Data from the annual federally mandated Point in Time count found 1,897 homeless people in Santa Barbara County, a 5 percent increase compared to the 2019 tally.
Results show there are about 1,223 “unsheltered” people in the county and 674 individuals living in emergency shelters or transitional housing, according to the numbers released Tuesday.
Last year, the official count found 1,803 homeless in the county on a given day.
“There was a notable increase in unsheltered persons living in their vehicles between 2019 and 2020,” Kimberlee Albers, homeless assistance programs manager for the county, said in a news release. “While communities across the state of California have not yet released their 2020 Point in Time count numbers, many counties experienced double-digit increases in the homeless population between 2017 and 2019.”
Albers said other data highlights include:
» About 90 families with 185 children under the age of 18 were homeless the night of the count, a decrease of 22 percent from 2019. The data does not include families doubled up, paying for a motel or at risk of homelessness.
» About 51 percent of the persons in the unsheltered count (1,223) were living in vehicles (629), an increase of 31 percent from 2019.
» About 613 people were experiencing chronic homelessness, an increase of 45 percent from last year.
» About 210 veterans were experiencing homelessness, an increase of 83 percent compared to 2019.
About 1,292 people — or 68 percent — were on the South Coast, while 387 individuals were in North County, and 218 homeless were counted in mid-county.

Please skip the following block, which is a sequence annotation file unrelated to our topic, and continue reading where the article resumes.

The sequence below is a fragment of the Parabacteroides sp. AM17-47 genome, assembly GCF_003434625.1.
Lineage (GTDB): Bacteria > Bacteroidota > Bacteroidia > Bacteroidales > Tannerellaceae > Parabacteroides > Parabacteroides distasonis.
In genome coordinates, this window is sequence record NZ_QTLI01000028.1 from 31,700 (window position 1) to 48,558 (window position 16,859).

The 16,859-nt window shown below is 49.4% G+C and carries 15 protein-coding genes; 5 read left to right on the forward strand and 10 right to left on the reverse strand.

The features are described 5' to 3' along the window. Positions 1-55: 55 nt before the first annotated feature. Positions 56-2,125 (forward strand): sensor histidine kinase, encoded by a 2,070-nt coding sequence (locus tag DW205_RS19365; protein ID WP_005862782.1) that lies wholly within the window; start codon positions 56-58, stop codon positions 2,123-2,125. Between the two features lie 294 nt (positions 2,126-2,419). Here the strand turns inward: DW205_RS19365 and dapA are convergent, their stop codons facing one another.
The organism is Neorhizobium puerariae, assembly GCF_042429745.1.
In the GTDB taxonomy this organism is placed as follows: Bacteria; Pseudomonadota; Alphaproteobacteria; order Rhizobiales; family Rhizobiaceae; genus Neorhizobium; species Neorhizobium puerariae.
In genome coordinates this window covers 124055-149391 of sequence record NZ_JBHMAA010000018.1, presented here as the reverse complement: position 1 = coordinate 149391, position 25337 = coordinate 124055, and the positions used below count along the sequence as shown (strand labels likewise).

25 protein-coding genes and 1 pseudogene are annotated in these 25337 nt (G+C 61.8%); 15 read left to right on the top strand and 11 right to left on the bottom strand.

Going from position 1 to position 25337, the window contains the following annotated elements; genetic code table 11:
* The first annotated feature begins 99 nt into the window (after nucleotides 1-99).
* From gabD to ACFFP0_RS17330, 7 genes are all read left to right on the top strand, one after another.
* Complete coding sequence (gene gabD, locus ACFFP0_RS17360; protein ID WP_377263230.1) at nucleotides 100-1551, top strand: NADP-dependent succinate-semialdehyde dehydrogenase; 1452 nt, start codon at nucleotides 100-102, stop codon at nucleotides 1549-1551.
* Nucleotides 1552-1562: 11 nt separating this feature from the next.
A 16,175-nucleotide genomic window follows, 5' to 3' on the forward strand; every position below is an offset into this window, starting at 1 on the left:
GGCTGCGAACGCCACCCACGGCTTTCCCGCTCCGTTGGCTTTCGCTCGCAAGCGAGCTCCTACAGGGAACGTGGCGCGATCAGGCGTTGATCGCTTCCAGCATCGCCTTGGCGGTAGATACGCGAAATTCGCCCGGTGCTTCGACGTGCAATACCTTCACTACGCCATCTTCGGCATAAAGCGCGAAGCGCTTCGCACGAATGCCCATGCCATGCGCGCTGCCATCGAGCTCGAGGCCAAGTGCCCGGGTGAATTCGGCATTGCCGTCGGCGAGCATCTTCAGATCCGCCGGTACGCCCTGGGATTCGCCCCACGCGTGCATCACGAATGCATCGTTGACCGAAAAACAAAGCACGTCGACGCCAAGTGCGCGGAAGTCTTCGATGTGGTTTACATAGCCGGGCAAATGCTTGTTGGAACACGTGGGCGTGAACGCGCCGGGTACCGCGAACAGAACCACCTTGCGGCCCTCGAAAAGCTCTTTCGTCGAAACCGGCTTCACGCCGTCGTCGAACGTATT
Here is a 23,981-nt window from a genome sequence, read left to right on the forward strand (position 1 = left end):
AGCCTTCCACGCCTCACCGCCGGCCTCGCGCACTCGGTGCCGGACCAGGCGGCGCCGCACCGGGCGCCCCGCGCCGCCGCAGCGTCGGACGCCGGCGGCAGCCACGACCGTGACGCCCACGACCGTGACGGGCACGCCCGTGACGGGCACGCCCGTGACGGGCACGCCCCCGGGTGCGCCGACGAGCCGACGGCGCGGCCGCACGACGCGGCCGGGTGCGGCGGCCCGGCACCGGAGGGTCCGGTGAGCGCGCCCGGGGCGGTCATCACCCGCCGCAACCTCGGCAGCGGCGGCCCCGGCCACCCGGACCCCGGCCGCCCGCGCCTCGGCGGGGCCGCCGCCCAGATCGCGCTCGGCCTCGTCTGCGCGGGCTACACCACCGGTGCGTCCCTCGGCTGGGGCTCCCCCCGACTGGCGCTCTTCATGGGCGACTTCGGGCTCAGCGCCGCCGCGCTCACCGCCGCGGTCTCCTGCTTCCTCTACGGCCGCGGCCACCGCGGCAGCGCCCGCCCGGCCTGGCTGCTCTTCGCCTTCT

The homeless population in Lompoc and Santa Maria decreased compared to last year, while nearly all areas along the South Coast had increases, according to Albers.
“Increases are attributed to more persons counted that are living in their vehicles,” Albers said.
The count is mandated by the U.S. Department of Housing and Urban Development, and it serves as a snapshot of homelessness in the county on a single day, Albers said.
Santa Maria/Santa Barbara County Continuum of Care conducted the count on Jan. 29.
Continuum of Care promotes community-wide planning and strategic use of resources and programs targeted to people experiencing homelessness. The county is the lead agency for the program.
The Northern Santa Barbara County United Way Home for Good, Simtech Solutions and more than 500 volunteers participated.
Home for Good recruited hundreds of volunteers to help with the survey, including 435 people who showed up at 5:30 a.m. to canvas 89 census tracts across the county.
A more comprehensive report is slated to be released later in the year after official submission to the U.S. Department of Housing and Urban Development, according to Albers.
“The Point in Time count effort illustrates that there is still much work to do to address homelessness,” Continuum of Care Chairman Rob Fredericks said in a statement. “Thankfully, we have committed resources and dedicated partners to pursue solutions across the county.”